In the early 20th century, George Gershwin was greatly influenced by African American music. He created a convincing synthesis of music from several traditions. Similarly inclined was Leonard Bernstein, who at times mixed non-tonal music with Jazz in his classical compositions. Leroy Anderson, Ferde Grofe, Morton Gould, and William Grant Still also composed pieces in the "symphonic jazz" vein. Florence Price often used elements of African American spiritual music to compose pieces in the European classical tradition.

Many of the major classical composers of the 20th century were influenced by folk traditions, none more quintessentially, perhaps, than Charles Ives or Aaron Copland. Other composers adopted features of folk music, from the Appalachians, the plains and elsewhere, including Roy Harris, Elmer Bernstein, David Diamond, Elie Siegmeister, and others. Yet other early to mid-20th-century composers continued in the more experimental traditions, including such figures as Charles Ives, George Antheil, and Henry Cowell. Others, such as Samuel Barber, captured a period of Americana in such pieces as Knoxville: Summer of 1915.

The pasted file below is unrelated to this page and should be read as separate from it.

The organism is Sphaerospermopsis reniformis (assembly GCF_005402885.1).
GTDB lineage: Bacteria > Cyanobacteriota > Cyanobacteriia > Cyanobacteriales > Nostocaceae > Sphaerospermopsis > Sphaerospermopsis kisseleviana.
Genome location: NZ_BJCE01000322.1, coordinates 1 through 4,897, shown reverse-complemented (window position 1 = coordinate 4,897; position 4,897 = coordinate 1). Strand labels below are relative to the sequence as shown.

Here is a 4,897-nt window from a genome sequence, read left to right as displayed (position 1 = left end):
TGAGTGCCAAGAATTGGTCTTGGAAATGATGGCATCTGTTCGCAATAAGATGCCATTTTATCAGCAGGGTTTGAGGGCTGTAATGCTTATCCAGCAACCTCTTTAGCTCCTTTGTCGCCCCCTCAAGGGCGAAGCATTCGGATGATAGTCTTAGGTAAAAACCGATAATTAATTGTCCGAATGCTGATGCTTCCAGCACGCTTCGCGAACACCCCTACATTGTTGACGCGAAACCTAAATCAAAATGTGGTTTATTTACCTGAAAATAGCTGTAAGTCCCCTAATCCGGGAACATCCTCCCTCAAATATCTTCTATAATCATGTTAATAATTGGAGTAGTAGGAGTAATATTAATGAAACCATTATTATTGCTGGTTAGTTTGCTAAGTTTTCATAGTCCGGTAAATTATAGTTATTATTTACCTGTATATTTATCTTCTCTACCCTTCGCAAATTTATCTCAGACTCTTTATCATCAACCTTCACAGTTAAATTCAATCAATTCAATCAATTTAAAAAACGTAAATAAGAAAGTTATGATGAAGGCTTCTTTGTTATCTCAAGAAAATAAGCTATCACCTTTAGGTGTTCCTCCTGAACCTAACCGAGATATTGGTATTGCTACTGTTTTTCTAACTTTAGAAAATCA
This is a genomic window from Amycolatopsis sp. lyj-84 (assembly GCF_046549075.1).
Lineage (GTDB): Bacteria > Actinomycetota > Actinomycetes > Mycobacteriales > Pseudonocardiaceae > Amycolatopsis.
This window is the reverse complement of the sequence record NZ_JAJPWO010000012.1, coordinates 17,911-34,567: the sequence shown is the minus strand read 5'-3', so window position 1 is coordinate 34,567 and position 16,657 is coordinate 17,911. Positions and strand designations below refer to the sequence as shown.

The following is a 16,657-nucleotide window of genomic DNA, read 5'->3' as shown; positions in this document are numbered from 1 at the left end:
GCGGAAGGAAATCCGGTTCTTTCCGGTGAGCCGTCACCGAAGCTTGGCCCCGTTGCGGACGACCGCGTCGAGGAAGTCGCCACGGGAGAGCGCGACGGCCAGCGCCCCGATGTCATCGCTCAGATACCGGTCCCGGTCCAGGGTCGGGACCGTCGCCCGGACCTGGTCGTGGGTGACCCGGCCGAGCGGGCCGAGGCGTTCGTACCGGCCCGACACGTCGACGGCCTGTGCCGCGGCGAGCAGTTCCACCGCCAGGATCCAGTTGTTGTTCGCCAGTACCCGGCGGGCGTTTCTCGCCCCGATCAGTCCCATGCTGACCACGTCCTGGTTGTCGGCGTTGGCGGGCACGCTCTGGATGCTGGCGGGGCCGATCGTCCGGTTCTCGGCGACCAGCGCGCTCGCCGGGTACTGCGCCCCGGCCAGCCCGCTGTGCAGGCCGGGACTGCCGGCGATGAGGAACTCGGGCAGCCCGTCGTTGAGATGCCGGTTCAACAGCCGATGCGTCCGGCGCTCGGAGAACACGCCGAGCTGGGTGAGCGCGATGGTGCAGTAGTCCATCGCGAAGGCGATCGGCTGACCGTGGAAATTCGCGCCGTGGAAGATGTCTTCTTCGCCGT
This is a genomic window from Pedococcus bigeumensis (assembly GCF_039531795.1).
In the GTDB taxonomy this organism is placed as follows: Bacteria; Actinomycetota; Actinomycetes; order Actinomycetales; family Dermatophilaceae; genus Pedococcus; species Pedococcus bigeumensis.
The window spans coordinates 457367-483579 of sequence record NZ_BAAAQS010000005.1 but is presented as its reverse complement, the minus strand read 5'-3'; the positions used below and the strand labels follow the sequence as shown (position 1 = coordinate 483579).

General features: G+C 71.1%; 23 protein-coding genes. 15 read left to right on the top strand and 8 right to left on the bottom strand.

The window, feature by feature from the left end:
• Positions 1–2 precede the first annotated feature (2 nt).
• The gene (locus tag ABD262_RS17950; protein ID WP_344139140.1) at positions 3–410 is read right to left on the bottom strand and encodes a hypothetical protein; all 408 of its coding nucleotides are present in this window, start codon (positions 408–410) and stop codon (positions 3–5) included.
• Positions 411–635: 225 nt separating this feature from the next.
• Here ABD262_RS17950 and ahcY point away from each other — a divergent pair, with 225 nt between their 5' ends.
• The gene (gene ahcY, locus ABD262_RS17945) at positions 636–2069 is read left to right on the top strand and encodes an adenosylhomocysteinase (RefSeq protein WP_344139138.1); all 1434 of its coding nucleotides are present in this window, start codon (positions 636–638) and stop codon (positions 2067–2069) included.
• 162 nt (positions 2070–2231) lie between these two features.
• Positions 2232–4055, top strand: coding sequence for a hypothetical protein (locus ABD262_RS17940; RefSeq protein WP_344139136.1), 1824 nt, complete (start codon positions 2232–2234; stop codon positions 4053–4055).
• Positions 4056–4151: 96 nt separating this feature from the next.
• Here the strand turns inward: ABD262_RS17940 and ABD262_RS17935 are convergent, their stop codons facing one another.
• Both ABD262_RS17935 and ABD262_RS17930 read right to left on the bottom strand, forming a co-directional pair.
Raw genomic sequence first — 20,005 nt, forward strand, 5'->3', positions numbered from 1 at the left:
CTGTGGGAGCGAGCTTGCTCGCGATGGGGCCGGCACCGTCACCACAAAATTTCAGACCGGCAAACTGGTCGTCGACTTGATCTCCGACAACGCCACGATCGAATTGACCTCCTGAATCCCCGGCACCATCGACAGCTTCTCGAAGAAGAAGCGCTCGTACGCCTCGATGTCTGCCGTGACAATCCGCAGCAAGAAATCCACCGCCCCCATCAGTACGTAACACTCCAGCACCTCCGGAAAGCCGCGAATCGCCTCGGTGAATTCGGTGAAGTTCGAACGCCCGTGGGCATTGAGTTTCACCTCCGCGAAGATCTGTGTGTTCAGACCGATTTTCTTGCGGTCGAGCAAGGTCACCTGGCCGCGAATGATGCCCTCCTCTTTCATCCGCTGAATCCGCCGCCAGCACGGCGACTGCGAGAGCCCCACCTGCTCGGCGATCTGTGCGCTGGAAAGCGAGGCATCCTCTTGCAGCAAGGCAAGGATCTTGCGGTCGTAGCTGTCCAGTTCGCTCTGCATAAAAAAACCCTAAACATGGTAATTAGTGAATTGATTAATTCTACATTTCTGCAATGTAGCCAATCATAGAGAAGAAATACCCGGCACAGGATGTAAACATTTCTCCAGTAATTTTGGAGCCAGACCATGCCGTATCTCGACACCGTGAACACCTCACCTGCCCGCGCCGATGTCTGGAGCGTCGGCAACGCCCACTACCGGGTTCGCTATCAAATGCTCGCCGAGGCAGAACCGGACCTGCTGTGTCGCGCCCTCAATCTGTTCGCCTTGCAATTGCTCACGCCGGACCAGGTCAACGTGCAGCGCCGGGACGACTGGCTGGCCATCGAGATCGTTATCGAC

The Walt Disney Concert Hall, home to the Los Angeles Philharmonic, features an acoustically superior auditorium paneled in hardwood.

The 20th century also saw important works published by such significant immigrant composers as Igor Stravinsky and Arnold Schoenberg, who came to America for a variety of reasons, including political persecution, aesthetic freedom and economic opportunity. See Modernism (music) for more information on the rise of Modernism in America and throughout the world.

Minimalism is a musical movement that started in the early 1960s in New York City. Composers such as Philip Glass, Steve Reich, and John Adams (composer) used experimental composition techniques such as drones, phasing, repeated motifs, sharp contrasts between mixed meters, simple but often abrupt movements between minor and major chords with the same root, contrasts between tonality and atonality, and a large amount of use of synthesizers to display the interplay of the fundamental building blocks of music: the cancellation and amplification of wavelengths that make up all acoustic and synthesized sound. As is often the case in art, the rise of American minimalism in music paralleled the rise of minimalism as an artistic style, which used the contrast of black and white, the gradual movement of shading with gradients, and also often repeated concepts and themes.